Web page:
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Masami Matsuoka celebrates after winning the Hong Kong Cup aboard Win Bright.
The Longines Hong Kong International Races are the richest horse races run in Hong Kong, and is the last major race day for Thoroughbred flat racing anywhere in the world. Billed as the "Turf World Championships", four Group 1 races were contested on Sunday afternoon over the right-handed 1 3/16 mile turf oval at Sha Tin Racecourse. Conditions were ideal for racing, with sunny skies, a daytime high of 20 C (68 F), and the turf going good. Attendance was well down at just 27,965 mostly due to the ongoing protests in Hong Kong. Hong Kong Jockey Club CEO said Winfried Engelbrecht-Bresges said, "We deliberately were not pushing our attendance. We wanted to be absolutely sure that everybody who came to the races would be able to go home safely because we knew there was a big demonstration on the island and we didn't want to take a risk. We had a lot of in-depth planning for this meeting. For us to be able to stage this international event when all other major sporting events here have been cancelled, we have demonstrated that we manage what we do extremely professionally, with a real risk assessment. Thanks firstly to our outstanding people here in Hong Kong and second of all the international connections who have put their trust in us and have brought some of the best horses in the world to compete and put on a race meeting of real excellence. I thank the media for trusting us and coming here, and our colleagues and the media here in Hong Kong who have covered the race meeting exceptionally well."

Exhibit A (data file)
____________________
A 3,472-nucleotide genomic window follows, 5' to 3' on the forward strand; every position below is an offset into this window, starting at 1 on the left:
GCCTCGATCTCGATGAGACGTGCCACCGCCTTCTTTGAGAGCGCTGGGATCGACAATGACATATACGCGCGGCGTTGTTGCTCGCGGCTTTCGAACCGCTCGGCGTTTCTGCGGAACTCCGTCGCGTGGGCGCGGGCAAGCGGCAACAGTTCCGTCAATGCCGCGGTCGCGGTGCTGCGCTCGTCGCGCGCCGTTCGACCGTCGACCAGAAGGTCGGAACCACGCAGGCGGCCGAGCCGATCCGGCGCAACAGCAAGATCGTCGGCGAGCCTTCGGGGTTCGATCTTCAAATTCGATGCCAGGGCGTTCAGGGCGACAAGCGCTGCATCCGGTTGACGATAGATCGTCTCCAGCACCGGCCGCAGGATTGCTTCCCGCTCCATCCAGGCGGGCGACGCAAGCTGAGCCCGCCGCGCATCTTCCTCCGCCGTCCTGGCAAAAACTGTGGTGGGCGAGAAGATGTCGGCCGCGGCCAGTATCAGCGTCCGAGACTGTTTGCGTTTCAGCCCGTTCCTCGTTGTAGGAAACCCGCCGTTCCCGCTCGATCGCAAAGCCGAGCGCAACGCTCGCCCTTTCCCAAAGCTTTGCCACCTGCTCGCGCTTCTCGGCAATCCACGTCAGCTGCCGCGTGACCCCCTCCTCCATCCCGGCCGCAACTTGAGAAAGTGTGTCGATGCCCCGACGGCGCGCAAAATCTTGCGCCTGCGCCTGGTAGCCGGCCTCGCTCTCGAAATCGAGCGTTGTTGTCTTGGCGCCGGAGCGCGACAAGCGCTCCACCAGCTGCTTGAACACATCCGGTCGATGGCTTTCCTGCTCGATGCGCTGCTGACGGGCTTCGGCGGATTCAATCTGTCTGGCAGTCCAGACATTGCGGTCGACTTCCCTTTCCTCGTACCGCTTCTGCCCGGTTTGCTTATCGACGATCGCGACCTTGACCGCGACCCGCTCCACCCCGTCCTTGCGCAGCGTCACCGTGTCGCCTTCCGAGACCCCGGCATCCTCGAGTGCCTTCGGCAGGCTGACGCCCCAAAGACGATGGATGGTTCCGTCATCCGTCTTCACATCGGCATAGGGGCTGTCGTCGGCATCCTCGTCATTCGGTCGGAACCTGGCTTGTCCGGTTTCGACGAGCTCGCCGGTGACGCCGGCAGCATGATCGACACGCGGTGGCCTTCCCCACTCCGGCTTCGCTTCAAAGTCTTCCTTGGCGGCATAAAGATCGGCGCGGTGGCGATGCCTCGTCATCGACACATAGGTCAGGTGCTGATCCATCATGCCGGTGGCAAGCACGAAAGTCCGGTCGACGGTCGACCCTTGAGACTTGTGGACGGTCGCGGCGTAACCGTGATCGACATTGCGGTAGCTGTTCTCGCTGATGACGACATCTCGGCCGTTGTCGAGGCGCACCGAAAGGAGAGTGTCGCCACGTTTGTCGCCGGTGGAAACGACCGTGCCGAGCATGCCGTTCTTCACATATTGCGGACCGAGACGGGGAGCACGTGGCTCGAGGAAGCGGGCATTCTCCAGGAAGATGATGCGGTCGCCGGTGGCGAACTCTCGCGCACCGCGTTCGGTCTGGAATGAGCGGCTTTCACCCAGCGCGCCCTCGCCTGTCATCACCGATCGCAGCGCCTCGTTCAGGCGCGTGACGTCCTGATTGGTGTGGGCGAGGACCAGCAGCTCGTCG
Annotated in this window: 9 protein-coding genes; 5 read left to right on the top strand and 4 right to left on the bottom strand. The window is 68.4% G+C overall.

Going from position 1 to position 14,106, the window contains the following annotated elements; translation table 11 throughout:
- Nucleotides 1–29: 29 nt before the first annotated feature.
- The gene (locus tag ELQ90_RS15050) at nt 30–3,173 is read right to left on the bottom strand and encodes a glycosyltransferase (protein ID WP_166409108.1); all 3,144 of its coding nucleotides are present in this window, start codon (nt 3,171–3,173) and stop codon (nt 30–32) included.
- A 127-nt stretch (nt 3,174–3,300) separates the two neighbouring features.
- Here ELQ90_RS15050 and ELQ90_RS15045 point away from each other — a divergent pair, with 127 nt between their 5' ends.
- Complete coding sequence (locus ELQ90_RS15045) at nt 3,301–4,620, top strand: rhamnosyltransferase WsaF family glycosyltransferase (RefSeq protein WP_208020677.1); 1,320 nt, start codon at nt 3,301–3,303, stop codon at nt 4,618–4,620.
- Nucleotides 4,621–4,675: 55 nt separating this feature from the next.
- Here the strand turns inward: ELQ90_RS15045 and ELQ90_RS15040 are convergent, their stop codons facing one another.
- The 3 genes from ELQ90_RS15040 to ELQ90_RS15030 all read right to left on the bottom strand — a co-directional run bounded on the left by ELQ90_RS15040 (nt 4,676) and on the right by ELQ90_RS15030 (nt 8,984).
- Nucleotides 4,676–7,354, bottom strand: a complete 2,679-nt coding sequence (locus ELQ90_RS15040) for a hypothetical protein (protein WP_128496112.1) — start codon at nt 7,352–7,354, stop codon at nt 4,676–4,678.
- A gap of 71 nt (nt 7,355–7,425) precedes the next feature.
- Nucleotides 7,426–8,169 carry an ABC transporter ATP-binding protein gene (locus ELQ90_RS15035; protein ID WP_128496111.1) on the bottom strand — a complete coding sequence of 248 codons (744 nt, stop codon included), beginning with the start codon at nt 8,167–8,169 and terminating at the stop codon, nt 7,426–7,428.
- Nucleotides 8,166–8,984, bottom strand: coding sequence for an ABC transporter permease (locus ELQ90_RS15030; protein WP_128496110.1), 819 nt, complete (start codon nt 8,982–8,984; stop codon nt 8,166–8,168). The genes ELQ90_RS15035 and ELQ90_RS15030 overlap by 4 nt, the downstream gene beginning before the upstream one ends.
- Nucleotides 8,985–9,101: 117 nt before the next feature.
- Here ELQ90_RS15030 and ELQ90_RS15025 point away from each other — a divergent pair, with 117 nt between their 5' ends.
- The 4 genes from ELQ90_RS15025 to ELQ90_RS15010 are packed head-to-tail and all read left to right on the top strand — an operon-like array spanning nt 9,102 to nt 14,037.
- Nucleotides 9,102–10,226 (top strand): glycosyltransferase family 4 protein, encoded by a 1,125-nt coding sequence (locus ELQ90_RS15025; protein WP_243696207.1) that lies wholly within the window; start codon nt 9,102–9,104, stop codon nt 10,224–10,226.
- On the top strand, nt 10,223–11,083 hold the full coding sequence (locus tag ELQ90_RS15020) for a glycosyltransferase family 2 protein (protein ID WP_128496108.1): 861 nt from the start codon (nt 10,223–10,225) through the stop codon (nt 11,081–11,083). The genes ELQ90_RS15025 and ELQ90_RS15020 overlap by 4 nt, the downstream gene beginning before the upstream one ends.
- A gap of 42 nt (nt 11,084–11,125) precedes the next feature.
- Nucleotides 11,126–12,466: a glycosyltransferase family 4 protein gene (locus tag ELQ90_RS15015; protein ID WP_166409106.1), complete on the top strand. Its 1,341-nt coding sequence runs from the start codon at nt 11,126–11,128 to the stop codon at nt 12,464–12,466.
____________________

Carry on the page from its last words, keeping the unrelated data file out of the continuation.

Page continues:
He added, "The outcome of today's races shows that it was a fantastic international race meeting. Our Irish friends missed out on a little bit of luck in the Cup but really it was a day for our Japanese friends. They have supported us with a lot of horses coming for this meeting. The quality and the excitement we have seen shows what Hong Kong racing is all about. It's about world class sport and that is what makes us a unique value proposition." Turnover was a record for the meeting at HK$1.71 billion (US$218 million). He added, "But today was not about the turnover, it was about the sport and also how it showed the resilience of Hong Kong racing, and the excellence of the Hong Kong Jockey Club. It is a day to celebrate because despite a lot of challenges we have staged something that I don't think many organisations in the world could have done."
In the main event, a field of 8 older horses contested the HK$28 million (US$3.6 million) Longines Hong Kong Cup (G1) at 2000 meters (about 1 1/4 miles) on the turf. Rise High was sent off as the 2-1 favorite off his 4th place finish in the Jockey Club Cup (G2), the main local prep for this event, after winning the Sha Tin Trophy (G2). In to challenge him included 9-4 second choice Furore, 2nd in the Jockey Club Cup but winless since the Hong Kong Derby in March, and 9-2 third choice Win Bright, winner of the Queen Elizabeth II Cup (G1) here in April but 8th in the Tenno Sho Autumn (G1) last out.